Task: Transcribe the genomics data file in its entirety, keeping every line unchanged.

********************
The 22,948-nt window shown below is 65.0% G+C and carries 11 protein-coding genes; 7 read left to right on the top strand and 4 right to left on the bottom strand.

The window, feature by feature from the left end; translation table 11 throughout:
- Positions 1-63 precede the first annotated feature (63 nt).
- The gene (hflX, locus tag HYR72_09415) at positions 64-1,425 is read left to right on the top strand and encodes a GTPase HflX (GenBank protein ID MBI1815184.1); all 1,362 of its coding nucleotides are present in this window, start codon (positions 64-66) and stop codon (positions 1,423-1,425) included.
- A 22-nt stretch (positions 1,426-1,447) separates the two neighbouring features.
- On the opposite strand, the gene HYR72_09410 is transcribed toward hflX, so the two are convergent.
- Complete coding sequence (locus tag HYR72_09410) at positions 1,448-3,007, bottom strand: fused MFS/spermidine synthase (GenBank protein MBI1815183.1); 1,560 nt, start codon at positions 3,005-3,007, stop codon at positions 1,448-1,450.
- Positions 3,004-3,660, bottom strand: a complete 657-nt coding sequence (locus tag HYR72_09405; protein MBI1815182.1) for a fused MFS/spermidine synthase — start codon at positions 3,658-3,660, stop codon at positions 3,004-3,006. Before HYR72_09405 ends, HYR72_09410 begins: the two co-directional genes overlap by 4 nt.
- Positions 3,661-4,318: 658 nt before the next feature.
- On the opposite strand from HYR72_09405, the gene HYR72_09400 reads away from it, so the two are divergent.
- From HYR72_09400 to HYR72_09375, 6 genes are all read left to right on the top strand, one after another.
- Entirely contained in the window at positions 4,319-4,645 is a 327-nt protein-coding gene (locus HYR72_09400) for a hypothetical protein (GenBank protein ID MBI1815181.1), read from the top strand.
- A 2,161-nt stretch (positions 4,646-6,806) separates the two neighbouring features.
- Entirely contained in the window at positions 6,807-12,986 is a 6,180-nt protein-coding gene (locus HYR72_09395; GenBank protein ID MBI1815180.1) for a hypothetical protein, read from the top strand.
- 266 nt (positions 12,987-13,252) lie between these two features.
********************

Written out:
The 22,948-nt window shown below is 65.0% G+C and carries 11 protein-coding genes; 7 read left to right on the top strand and 4 right to left on the bottom strand.

The window, feature by feature from the left end; translation table 11 throughout:
- Positions 1-63 precede the first annotated feature (63 nt).
- The gene (hflX, locus tag HYR72_09415) at positions 64-1,425 is read left to right on the top strand and encodes a GTPase HflX (GenBank protein ID MBI1815184.1); all 1,362 of its coding nucleotides are present in this window, start codon (positions 64-66) and stop codon (positions 1,423-1,425) included.
- A 22-nt stretch (positions 1,426-1,447) separates the two neighbouring features.
- On the opposite strand, the gene HYR72_09410 is transcribed toward hflX, so the two are convergent.
- Complete coding sequence (locus tag HYR72_09410) at positions 1,448-3,007, bottom strand: fused MFS/spermidine synthase (GenBank protein MBI1815183.1); 1,560 nt, start codon at positions 3,005-3,007, stop codon at positions 1,448-1,450.
- Positions 3,004-3,660, bottom strand: a complete 657-nt coding sequence (locus tag HYR72_09405; protein MBI1815182.1) for a fused MFS/spermidine synthase — start codon at positions 3,658-3,660, stop codon at positions 3,004-3,006. Before HYR72_09405 ends, HYR72_09410 begins: the two co-directional genes overlap by 4 nt.
- Positions 3,661-4,318: 658 nt before the next feature.
- On the opposite strand from HYR72_09405, the gene HYR72_09400 reads away from it, so the two are divergent.
- From HYR72_09400 to HYR72_09375, 6 genes are all read left to right on the top strand, one after another.
- Entirely contained in the window at positions 4,319-4,645 is a 327-nt protein-coding gene (locus HYR72_09400) for a hypothetical protein (GenBank protein ID MBI1815181.1), read from the top strand.
- A 2,161-nt stretch (positions 4,646-6,806) separates the two neighbouring features.
- Entirely contained in the window at positions 6,807-12,986 is a 6,180-nt protein-coding gene (locus HYR72_09395; GenBank protein ID MBI1815180.1) for a hypothetical protein, read from the top strand.
- 266 nt (positions 12,987-13,252) lie between these two features.